Assessing human impacts on fish habitat has never been easy, but thanks to a partnership between several organizations, we are digging deeper to learn more about sediment that is piling up on native trout habitat. Alberta Agriculture and Forestry & the Foothills Research Institute have teamed up with the Alberta Environment and Parks Fisheries Management team, Trout Unlimited Canada, Cows and Fish and the University of Calgary to learn how to assess the scope and severity of human-caused sediment deposition into native trout habitat.
With this training in hand, Alberta Environment and Parks (AEP) and our partner agencies will be locating and assessing sediment deposition areas in native trout recovery watersheds this summer. This information helps us target reclamation activities that will make the biggest impact to recovering native trout populations.
Where does all of this sediment come from?
When off-highway vehicles are driven through the water, plants are removed from the shoreline, or when roads and culverts are improperly built or maintained, fine sediment such as mud and silt enters the river from its usual resting place.
Sediment poses problems for native fish, including bull trout, Westslope cutthroat trout, and Athabasca rainbow trout. Floating sediment travels downstream and impacts water quality. When sediment settles to the bottom of these waterbodies, it can kill fish eggs by coating and cutting off their supply of oxygen and can reduce the quality and quantity of spawning habitat for future generations of fish. Native fish need access to clean, oxygen rich water at every stage of their life.
Unfortunately, sediment isn’t the only thing making life hard for native trout. Alberta’s fish populations are already threatened by loss of habitat, hybridization with other fish and over harvesting.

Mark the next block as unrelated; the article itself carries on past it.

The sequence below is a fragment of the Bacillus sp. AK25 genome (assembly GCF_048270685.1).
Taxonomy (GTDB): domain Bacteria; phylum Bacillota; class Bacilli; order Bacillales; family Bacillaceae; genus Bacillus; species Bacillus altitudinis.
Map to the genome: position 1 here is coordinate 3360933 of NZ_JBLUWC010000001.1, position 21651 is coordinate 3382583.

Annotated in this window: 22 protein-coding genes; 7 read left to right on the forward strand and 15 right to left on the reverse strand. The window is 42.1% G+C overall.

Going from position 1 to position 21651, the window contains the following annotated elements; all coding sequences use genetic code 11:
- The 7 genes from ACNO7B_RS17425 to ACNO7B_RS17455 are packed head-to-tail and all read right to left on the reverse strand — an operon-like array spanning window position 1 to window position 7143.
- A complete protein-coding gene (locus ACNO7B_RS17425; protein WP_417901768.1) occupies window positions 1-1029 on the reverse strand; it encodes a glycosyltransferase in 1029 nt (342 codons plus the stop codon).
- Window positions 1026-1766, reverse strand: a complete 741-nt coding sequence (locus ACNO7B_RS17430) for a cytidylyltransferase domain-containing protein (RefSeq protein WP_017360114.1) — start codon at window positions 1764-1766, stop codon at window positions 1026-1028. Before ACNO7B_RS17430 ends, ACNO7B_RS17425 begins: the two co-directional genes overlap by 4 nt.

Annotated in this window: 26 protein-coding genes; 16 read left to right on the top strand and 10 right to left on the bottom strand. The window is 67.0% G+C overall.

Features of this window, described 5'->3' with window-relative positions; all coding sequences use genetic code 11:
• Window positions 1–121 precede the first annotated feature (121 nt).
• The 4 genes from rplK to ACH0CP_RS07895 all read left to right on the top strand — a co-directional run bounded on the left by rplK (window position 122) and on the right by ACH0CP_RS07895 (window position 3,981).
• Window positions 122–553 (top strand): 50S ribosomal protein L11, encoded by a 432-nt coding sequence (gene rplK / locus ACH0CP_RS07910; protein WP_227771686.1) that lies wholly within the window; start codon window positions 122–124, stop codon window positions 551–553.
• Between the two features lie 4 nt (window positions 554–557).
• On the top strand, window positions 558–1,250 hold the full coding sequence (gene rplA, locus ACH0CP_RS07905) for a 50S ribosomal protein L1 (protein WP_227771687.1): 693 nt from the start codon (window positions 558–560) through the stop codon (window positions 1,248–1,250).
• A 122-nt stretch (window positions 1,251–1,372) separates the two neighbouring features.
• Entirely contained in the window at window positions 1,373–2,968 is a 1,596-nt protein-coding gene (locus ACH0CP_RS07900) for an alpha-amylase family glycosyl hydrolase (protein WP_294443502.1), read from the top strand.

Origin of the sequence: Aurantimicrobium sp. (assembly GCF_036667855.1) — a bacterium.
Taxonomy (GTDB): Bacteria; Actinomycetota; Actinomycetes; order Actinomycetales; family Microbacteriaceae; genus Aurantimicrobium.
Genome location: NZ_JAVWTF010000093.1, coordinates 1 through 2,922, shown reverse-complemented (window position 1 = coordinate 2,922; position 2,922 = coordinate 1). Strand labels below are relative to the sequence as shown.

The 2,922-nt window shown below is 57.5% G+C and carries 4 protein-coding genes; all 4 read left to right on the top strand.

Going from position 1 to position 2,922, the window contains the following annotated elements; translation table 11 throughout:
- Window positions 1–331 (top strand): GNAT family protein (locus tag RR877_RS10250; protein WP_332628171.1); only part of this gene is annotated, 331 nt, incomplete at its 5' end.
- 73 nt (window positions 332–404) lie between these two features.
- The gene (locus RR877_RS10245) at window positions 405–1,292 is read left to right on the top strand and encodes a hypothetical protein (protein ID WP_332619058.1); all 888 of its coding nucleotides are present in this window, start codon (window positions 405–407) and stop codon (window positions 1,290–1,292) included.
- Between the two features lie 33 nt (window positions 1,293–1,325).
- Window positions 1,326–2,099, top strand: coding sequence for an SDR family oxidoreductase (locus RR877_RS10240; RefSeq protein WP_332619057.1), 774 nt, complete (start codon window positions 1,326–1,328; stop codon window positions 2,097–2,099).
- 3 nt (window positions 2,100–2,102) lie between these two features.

There are several initiatives taking place across Alberta to lend native trout a helping hand. The new Alberta Watercourse Crossing Inventory Mobile Application (ABWCI) was designed to empower all Albertans to report infrastructure around waterbodies, including crossings and culverts, which could lead to sedimentation. Users can capture the location and condition of crossings and share their findings to support effective watercourse crossing management.
Westslope cutthroat trout, bull trout, and Athabasca rainbow trout are listed as Threatened or Endangered under the provincial Alberta Wildlife Act and federal Species at Risk Act. Addressing major sources of human-caused sedimentation is an essential part of native trout recovery and improves the overall watershed health with cool clean water for all our fish species.
How can you get involved?
- Download the app on your smartphone and learn more about the watercourse crossing program
- Join Go FISH! and tackle challenges in the habitat category
- Learn more about Alberta’s native trout recovery program
- Test your native trout fish identification skills
- Keep your wheels out of water while recreating – find and use designated crossings
- Report poachers and habitat damage by calling 1-800-642-3800